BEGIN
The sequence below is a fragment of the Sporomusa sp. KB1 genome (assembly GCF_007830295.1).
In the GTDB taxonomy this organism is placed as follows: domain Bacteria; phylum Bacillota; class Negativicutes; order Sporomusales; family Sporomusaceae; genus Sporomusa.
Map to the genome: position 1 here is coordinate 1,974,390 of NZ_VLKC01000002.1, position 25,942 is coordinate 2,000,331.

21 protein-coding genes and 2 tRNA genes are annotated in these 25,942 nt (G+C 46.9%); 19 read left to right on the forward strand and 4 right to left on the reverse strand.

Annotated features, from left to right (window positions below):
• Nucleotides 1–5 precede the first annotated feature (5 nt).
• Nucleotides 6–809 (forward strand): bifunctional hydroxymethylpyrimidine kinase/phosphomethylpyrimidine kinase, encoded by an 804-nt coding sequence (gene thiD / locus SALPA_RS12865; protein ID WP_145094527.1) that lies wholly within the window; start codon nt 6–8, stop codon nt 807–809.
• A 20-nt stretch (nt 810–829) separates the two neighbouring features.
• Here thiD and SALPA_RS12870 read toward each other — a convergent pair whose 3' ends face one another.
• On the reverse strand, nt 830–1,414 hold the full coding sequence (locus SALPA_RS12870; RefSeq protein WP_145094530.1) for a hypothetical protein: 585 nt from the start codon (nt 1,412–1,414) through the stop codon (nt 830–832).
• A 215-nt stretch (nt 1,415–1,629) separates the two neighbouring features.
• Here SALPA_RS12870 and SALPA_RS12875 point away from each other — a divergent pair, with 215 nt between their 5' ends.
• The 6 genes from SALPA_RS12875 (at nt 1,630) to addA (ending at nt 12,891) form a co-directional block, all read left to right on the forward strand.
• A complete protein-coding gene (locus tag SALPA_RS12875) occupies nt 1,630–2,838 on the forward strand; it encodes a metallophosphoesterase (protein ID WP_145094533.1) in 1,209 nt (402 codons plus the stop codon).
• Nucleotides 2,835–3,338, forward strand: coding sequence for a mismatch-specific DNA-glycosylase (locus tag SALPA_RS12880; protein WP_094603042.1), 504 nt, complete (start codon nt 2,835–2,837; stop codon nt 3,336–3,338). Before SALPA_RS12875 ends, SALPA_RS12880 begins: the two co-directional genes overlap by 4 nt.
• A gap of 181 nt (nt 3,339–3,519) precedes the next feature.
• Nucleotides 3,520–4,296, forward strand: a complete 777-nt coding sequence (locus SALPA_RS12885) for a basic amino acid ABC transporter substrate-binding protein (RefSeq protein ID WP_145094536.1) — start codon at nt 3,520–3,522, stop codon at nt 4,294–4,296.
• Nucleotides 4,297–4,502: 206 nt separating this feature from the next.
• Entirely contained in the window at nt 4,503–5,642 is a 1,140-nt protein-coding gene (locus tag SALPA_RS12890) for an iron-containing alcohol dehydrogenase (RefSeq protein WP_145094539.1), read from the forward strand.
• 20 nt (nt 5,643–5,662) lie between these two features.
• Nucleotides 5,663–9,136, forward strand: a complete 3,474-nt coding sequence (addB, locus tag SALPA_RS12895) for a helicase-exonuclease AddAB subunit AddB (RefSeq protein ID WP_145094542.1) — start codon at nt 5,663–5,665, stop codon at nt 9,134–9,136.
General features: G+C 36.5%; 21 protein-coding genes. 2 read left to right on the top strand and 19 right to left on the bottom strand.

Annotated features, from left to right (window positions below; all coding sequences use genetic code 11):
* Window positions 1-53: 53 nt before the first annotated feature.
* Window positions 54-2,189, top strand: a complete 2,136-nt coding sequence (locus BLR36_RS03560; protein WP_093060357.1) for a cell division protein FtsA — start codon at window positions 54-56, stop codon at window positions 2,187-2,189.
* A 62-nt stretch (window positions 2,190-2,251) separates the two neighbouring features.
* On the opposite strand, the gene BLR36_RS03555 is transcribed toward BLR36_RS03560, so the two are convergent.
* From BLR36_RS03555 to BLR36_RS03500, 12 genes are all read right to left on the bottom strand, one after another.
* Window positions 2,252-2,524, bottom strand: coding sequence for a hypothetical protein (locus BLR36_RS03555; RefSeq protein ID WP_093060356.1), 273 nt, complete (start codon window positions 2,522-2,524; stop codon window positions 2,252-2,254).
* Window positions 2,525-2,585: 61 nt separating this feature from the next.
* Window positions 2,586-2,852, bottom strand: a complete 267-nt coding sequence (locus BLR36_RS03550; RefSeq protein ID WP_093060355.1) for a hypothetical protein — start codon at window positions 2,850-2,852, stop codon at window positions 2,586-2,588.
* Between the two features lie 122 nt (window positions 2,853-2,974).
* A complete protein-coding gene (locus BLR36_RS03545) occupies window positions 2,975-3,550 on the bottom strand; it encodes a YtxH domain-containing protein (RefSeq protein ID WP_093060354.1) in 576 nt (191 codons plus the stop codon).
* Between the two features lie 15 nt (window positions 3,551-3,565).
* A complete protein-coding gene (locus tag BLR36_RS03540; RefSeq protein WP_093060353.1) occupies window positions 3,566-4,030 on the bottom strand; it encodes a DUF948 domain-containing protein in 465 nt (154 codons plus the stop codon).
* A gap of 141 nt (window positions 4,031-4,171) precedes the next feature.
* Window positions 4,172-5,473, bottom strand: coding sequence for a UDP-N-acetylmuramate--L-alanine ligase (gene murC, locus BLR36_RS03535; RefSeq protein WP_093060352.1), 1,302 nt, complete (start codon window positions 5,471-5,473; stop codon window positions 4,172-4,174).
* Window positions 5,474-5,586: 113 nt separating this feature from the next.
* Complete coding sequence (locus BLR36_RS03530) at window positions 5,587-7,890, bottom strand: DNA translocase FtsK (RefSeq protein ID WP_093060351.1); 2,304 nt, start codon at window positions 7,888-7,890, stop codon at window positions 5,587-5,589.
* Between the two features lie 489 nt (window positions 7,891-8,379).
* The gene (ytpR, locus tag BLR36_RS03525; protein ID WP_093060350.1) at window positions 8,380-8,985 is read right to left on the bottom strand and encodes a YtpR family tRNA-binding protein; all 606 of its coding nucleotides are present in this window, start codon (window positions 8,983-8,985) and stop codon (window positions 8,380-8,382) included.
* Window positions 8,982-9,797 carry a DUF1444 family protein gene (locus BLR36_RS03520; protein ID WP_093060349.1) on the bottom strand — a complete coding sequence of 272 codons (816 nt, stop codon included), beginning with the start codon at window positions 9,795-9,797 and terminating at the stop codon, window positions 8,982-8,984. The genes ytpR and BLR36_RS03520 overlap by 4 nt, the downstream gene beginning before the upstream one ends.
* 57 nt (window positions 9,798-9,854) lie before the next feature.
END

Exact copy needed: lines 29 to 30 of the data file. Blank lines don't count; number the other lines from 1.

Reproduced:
* Window positions 2,252-2,524, bottom strand: coding sequence for a hypothetical protein (locus BLR36_RS03555; RefSeq protein ID WP_093060356.1), 273 nt, complete (start codon window positions 2,522-2,524; stop codon window positions 2,252-2,254).
* Window positions 2,525-2,585: 61 nt separating this feature from the next.